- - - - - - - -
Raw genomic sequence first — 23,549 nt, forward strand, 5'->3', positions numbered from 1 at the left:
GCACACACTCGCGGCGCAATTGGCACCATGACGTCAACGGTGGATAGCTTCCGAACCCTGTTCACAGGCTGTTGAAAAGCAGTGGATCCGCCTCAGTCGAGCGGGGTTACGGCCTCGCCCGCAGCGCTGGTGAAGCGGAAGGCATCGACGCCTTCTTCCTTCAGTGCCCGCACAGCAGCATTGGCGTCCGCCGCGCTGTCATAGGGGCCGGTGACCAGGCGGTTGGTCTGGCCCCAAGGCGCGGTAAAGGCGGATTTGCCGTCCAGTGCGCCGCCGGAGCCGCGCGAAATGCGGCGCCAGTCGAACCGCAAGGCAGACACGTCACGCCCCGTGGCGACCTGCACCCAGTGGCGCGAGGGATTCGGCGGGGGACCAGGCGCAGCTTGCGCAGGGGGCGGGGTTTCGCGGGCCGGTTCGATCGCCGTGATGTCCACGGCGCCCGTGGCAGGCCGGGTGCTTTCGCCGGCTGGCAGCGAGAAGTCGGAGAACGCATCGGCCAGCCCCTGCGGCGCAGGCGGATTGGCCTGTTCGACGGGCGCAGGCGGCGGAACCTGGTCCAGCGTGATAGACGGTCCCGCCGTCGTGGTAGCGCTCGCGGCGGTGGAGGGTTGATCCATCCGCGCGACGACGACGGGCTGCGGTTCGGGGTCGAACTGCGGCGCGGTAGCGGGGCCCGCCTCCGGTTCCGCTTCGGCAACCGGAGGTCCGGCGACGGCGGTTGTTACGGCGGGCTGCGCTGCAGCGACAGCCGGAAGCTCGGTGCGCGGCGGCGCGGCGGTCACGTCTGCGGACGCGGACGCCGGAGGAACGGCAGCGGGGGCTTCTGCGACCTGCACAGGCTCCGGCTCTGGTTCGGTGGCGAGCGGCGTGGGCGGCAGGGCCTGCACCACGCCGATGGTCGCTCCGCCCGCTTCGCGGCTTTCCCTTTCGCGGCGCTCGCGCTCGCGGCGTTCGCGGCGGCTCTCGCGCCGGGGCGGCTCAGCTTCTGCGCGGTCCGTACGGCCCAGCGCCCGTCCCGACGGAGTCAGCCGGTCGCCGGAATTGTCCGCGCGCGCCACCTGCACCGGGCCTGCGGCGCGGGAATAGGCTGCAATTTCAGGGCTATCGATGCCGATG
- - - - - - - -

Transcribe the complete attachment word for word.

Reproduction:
Raw genomic sequence first — 23,549 nt, forward strand, 5'->3', positions numbered from 1 at the left:
GCACACACTCGCGGCGCAATTGGCACCATGACGTCAACGGTGGATAGCTTCCGAACCCTGTTCACAGGCTGTTGAAAAGCAGTGGATCCGCCTCAGTCGAGCGGGGTTACGGCCTCGCCCGCAGCGCTGGTGAAGCGGAAGGCATCGACGCCTTCTTCCTTCAGTGCCCGCACAGCAGCATTGGCGTCCGCCGCGCTGTCATAGGGGCCGGTGACCAGGCGGTTGGTCTGGCCCCAAGGCGCGGTAAAGGCGGATTTGCCGTCCAGTGCGCCGCCGGAGCCGCGCGAAATGCGGCGCCAGTCGAACCGCAAGGCAGACACGTCACGCCCCGTGGCGACCTGCACCCAGTGGCGCGAGGGATTCGGCGGGGGACCAGGCGCAGCTTGCGCAGGGGGCGGGGTTTCGCGGGCCGGTTCGATCGCCGTGATGTCCACGGCGCCCGTGGCAGGCCGGGTGCTTTCGCCGGCTGGCAGCGAGAAGTCGGAGAACGCATCGGCCAGCCCCTGCGGCGCAGGCGGATTGGCCTGTTCGACGGGCGCAGGCGGCGGAACCTGGTCCAGCGTGATAGACGGTCCCGCCGTCGTGGTAGCGCTCGCGGCGGTGGAGGGTTGATCCATCCGCGCGACGACGACGGGCTGCGGTTCGGGGTCGAACTGCGGCGCGGTAGCGGGGCCCGCCTCCGGTTCCGCTTCGGCAACCGGAGGTCCGGCGACGGCGGTTGTTACGGCGGGCTGCGCTGCAGCGACAGCCGGAAGCTCGGTGCGCGGCGGCGCGGCGGTCACGTCTGCGGACGCGGACGCCGGAGGAACGGCAGCGGGGGCTTCTGCGACCTGCACAGGCTCCGGCTCTGGTTCGGTGGCGAGCGGCGTGGGCGGCAGGGCCTGCACCACGCCGATGGTCGCTCCGCCCGCTTCGCGGCTTTCCCTTTCGCGGCGCTCGCGCTCGCGGCGTTCGCGGCGGCTCTCGCGCCGGGGCGGCTCAGCTTCTGCGCGGTCCGTACGGCCCAGCGCCCGTCCCGACGGAGTCAGCCGGTCGCCGGAATTGTCCGCGCGCGCCACCTGCACCGGGCCTGCGGCGCGGGAATAGGCTGCAATTTCAGGGCTATCGATGCCGATG